#Friday Reads – Paris Hop by Margie Blumberg
Paris is unique. To know her is to admire her, to visit her is to surround oneself with beauty, to envision her is to set the imagination afire Noreen Nash
The month of May saw the first holiday Stephen and I have had since we spent less than 48 hours in Dublin, Ireland finding our own way around the Bloomsday Trail in 2010. It was my birthday, a biggish number deserving celebration, and three days in Paris seemed perfect. I had very specific intentions: eat at Café des Deux Moulins; walk around Place du Tertre; visit The Louvre to see Hermaphrodite Sleeping; and enjoy dinner and a show at Moulin Rouge. Not only did our break away deliver – even if Hermaphrodite Sleeping had been moved to the Grand Palais for another exhibition (which we still visited) – we fell in love with Paris.
But why does this lead us to a children’s book called Paris Hop?
We left our son behind in the care of my parents. In his words, ‘You disappeared on me and went to The Tower.’ (Not that he was overly bothered really. His first words to me on the morning we returned were, ‘Where’s nanny?’ and, ‘you have to go again so Nanny and Grandad can come back.’) At not even four years old, the only way Nanny and Grandad felt they could explain to him where we were was to show him pictures of the Eiffel Tower and to say we were there. (We even bought him a little souvenir tower.) With this, on our return, our boy had become fascinated with ‘The Tower,’ and had us reading the appropriate section from our Eyewitness Travel Guide as a bedtime story, while my husband dragged out a much-loved copy of Anatole by Eve Titus. To satisfy and encourage this interest in more practical terms, I tried to find a children’s book about Paris, of which there are several. But it was Paris Hop that appealed, largely because I could download a copy on to my Kindle and read it to him that very night. This is something that I hadn’t done before.
Our decision to do Friday Reads based on Children’s’ books doesn’t come lightly. We have decided that unless the book stands out above and beyond we are more inclined to stick to adult fiction/non-fiction. So immediately you know that this book is special enough for us to post it as a Friday Read.
by Margie Blumberg & illustrations by Renée Andriani
Paris Hop is a 40 page book published by MB Publishing, LLC in November 2014. It is written by Margie Blumberg and Illustrated by Renée Andriani. To cite the jacket copy: ‘On a visit to Paris for just one day, Grandma Goldie is eager to show her granddaughter, Aimee, how the city sparkles in the sun from the top of the Eiffel Tower. But the other joys of “Paree” create delightful detours along the way. Will this peppy pair make it to the tower before sunset? Find out in this charmingly illustrated rhyming tale about the City of Light . . . and happy surprises.’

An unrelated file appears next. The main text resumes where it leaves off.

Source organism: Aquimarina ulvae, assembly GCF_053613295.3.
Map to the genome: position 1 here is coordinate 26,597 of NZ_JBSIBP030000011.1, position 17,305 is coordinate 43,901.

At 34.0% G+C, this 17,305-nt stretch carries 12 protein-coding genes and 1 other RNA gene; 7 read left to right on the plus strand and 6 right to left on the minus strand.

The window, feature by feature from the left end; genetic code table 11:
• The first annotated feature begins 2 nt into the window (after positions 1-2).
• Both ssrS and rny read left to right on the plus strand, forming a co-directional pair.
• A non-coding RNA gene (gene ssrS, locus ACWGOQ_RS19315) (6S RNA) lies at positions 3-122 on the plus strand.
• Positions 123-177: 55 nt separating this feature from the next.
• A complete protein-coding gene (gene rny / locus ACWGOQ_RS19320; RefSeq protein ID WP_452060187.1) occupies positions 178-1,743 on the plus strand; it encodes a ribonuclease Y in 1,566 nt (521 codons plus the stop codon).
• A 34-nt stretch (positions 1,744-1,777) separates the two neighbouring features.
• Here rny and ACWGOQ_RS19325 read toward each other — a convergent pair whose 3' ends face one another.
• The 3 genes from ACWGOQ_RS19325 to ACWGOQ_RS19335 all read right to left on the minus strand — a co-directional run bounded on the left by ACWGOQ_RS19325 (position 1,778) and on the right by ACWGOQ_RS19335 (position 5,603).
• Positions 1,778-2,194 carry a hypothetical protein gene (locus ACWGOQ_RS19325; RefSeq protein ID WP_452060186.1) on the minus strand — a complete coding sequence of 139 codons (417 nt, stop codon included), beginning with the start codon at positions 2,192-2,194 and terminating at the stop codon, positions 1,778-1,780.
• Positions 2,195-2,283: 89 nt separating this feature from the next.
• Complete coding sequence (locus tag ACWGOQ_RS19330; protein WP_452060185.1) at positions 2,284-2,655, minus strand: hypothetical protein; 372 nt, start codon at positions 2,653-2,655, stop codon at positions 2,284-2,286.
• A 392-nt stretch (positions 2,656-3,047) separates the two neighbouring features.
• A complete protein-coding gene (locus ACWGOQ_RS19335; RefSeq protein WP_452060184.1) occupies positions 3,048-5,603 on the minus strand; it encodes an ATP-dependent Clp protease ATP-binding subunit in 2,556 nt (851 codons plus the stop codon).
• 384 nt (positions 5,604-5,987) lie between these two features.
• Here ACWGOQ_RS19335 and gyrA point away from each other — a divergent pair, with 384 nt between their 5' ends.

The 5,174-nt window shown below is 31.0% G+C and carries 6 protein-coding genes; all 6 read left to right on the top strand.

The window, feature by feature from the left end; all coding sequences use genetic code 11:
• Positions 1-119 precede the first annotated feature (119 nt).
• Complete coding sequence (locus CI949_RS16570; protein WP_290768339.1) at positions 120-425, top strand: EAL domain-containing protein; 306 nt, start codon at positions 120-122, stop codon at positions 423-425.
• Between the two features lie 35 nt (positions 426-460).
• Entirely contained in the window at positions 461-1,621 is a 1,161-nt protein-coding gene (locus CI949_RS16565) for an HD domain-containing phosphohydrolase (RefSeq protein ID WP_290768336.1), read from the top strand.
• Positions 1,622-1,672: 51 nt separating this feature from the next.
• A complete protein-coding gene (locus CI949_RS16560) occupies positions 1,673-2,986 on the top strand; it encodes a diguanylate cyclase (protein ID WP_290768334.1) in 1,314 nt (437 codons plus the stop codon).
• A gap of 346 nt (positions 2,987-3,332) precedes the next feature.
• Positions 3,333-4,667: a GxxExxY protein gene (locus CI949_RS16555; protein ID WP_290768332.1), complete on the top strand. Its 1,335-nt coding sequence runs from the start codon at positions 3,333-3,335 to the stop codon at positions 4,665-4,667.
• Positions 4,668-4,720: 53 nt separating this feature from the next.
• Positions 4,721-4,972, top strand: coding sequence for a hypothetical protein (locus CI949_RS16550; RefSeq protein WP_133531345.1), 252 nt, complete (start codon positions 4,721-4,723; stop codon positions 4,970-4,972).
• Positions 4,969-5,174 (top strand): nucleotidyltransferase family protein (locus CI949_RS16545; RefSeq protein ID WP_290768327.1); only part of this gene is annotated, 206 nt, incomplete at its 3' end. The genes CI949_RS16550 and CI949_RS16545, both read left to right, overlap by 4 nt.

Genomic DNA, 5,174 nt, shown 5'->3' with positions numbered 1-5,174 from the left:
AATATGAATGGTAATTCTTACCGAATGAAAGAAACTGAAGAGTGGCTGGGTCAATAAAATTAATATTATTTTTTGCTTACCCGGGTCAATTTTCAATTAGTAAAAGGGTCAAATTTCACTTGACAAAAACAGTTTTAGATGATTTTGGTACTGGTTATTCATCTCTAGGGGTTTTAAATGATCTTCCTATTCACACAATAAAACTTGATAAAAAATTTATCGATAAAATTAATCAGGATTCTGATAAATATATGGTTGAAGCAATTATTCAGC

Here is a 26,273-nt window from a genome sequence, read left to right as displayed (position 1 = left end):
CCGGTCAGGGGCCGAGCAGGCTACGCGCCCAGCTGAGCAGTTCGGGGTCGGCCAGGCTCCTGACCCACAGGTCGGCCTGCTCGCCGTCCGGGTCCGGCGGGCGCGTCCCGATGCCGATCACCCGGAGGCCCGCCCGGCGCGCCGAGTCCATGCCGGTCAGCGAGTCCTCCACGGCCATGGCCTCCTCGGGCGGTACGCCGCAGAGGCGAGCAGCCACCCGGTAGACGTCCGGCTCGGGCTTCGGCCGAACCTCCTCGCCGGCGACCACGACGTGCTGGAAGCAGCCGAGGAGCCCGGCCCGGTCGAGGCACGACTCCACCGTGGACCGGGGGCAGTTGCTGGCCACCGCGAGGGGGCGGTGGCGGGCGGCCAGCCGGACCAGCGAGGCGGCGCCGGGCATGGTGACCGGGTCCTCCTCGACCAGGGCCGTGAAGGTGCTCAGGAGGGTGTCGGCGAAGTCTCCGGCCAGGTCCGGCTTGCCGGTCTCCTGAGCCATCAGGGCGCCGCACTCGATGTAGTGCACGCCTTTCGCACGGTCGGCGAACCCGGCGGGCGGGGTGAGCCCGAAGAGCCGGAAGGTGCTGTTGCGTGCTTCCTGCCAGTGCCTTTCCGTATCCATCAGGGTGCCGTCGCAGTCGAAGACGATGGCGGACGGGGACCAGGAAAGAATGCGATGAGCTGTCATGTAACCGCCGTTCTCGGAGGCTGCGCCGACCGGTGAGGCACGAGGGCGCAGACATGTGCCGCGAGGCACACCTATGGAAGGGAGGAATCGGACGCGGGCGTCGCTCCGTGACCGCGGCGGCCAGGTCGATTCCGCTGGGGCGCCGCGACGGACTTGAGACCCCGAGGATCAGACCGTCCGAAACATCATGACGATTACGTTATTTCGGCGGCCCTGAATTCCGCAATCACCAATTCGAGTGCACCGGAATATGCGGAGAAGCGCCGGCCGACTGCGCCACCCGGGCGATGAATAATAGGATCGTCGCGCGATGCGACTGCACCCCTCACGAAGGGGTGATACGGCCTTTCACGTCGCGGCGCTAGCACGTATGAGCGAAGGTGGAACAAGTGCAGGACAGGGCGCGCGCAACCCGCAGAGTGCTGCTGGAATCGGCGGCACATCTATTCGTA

Grandma Goldie and Aimee start their journey to the Eiffel Tower but are distracted along the way by the smells from the bakeries, the artists of Place du Tertre, a puppet show in a park, the Mona Lisa at the Louvre, boutiques and great monuments, and a trip on the river where they see Notre Dame Cathedral.
The rhyming of this book is beautifully done with catchy sentences that your child will love ‘Today’s the day we see “Paree” from the tippity-top of the tower…’ The illustrations are simple and yet effective, and capture Paris perfectly for the imagination of a child.
But the special thing about this book is that it introduces a bit of the French language in to the story.
‘Oui-oui, s’il vous plait, Non-non, we can’t stay –’
‘Though really, no stopping, No hippity-hopping – Regard, ma fille, the hour!’
The dispersion of the French within the English text has been cleverly done, and at time repeated in English,
‘We have to fly…Au revoir, goodbye, Fais vite – be quick – the bus!’
And don’t be discouraged if you are a little unsure of pronunciation because the wonderful creators of this book have provided you with a double spread of the words used, what they mean and how to pronounce them. This little addition can help you teach your child the words too.
Our son is currently asking for it to be read numerous times before bed! This is an absolutely gender-neutral book, and is perfect for any child about to visit or have visited Paris as they will recognise some of the locations, if not all then absolutely the iconic Eiffel Tower.
But even if you don’t have any interest in Paris, do not let that put you off. The friendly and successful writing style in and of itself deserves recognition.
The only thing I have to note is that if you are buying it for a tablet, please be aware the text is very small so unless you have good eyesight or have a large tablet I would advise buying the paperback. Either way, Paris Hop is well worth the investment, introducing your child to the concept of a different language and culture in an engaging and accessible way. Tres bien!
And if that didn’t convince you a review on Amazon by Splashes into Books will:
A girl and her gran are off to climb the tall tower
But really need to watch the hour
On a visit to Paris they find lots of things to see
Dresses to try on, great food for their tea
All enroute to the Eiffel Tower where
To see the view from the summit is the aim of this pair.
But time is short, there’s lot to see, so will they get there?
Will they have time to stand and stare?
This book has beautiful pictures that show
Just where this pair in Paris go
The story is told throughout in rhyme
Introducing French words many times
There’s even an explanation so that you
Can understand the French words too!
A book that I have to say
Is definitely worth a look at today!